If you haven’t been to one of the events sponsored by the city, Chamber of Commerce and Tracy City Center Association, go. There are two parties left this summer. My advice is to gather some friends, grab a drink and get ready to dance.

Because, yes, there are fun things to do in Tracy.

• Second Thoughts is an opinion

column by Jon Mendelson. Share your thoughts with him at jmendelson@tracypress.com.
Comments
(19)
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Wobbley
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September 06, 2011
So she can still get paid for not doing her job! What a deal-:D.
pinkwillow
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September 06, 2011
Chillibill,

Any moron that's arrested can sue when they are arrested, it's nothing more than one side of a story. It doesn't mean it happened the way denham said it did. For once I'm with Ornley and let's see what shakes out in court.

Police departments are frequently sued, it's a hazard of being a law enforcement officer.
sweetleaf
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September 04, 2011
@chillbill

I also took a look at the same link and explained to tommybahama that the link says the defendant doesn't know who the police officers were.

eL

a

29. Mr. Denman does not know the names of the police officers who were involved in the incident.

Read more: Tracy Press - Update Heavily armed men rob Uncle Credit Union

chilibill
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September 04, 2011
Actully Mr. Gumfudgen, here is an example of one of those speculations becoming reality: http://www.courthousenews.com/2011/02/04/CivRts.pdf

This is the link to the Denman vs. The City of Tracy & Janet Thiessen civil rights suit referrenced by Mr. Miles in a previous article. It appears to be a reality as it has been assigned a case number by the Eastern District of California Federal Court.

This is just one I am certain there are many more if you care to check.
Ornley_Gumfudgen
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September 04, 2011
chilibill

Realties? Surly ya jest. Speculations turn inta realities when thair's fact ta back em up with. What realities have been proven?

apathy has th right idea here, we ain't ever gonna find out th facts until th parties involved that have em show em an that ain't gonna happen; that is a fact until it changes.
baragon
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September 03, 2011
" I would say for some people, it is gender related..."

To consider a different take on the responses to this article I'd point out that one of the risks of affirmative action, I believe is giving value in hiring someone who follows in one of the "protected classes" and they turn out to be the wrong hire for what ever reason you risk complaints or threat of lawsuit for discrimination. In this case, I believe extra consideration was given to the fact she was a woman. She was definitly qualified in many ways but for what ever reason she became problematic. As a woman and a member of a protected class she has the opportunity to claim she was descriminated against and forced to resign because she was a woman and not because she was perceived as being problematic for whatever reason. It's similar to what I see happen with Obama. I believe that many individuals voted for him because he was an articulate black man. Now he's in there to voice objection to his policies you are quickly perceived and treated as a racist. It's a no win.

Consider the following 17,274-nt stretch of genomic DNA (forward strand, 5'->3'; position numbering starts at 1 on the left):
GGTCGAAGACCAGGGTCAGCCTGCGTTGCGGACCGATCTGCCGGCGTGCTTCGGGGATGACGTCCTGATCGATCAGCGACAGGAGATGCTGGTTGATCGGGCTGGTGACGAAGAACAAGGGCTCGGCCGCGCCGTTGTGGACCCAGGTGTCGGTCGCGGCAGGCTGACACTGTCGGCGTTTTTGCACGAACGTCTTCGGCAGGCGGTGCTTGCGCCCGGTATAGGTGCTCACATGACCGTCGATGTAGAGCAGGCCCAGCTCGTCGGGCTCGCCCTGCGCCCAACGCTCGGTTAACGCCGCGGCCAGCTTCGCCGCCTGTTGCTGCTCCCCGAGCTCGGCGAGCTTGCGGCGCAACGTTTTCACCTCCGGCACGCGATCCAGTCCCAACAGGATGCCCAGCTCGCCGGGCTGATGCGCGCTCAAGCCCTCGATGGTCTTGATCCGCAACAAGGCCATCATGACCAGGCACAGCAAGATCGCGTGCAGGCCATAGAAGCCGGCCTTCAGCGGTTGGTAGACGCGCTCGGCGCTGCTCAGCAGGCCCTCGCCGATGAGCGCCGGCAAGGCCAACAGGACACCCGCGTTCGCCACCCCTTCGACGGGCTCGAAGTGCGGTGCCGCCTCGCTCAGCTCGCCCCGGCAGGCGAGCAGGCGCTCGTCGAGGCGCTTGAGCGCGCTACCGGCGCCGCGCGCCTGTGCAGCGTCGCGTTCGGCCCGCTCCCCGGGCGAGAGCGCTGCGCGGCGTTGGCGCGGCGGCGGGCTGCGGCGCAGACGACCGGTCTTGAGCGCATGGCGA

tommybahama
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September 03, 2011
Your comment was funny Constipated and I got a good chuckle out of it myself. The truth is they are walnut shells and aluminum foil not peanut shells.
apathy
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September 03, 2011
First of all......thank you, thank you, thank you "Constipated" for such insightful comments. I'm still smiling. Not bad for a Saturday morning.

As for those of you who want to read the results of investigations and closed session Council meetings -- it' ain't gonna happen. Investigations and action taken regarding personnel matters are protected by confidentiality laws. You may think you're entitled because taxpayer money pays public employee salaries, but there's a limit to what can and will be divulged, even through public records requests.
chilibill
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September 03, 2011
It is apparent these speculations are becoming realities at a more frequent rate than you would like to admit Mr. Gumfudgen.

One can only hope the City Council's legal advisor is fully informing them of the status of these investigations; otherwise they will most likely expose themselves to civil and criminal liabilities.
constipated
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September 03, 2011
tommybahama and pcmiles started the anti inside the triangle website that consists of deeply held beliefs of secret government plots and well documented reports of alien probings that have occurred during actual city council meetings. These two were last spotted downtown, sober but still wearing the hats they made from aluminum foil and peanut shells.
Ornley_Gumfudgen
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September 03, 2011
pcmiles

Sorry but ya only got one fact frum March 15th an it don't show th outcome of th investigation.

On May 7th what ya got is not a fact but an allegation. Who is th "I" in th sentence. Is it you?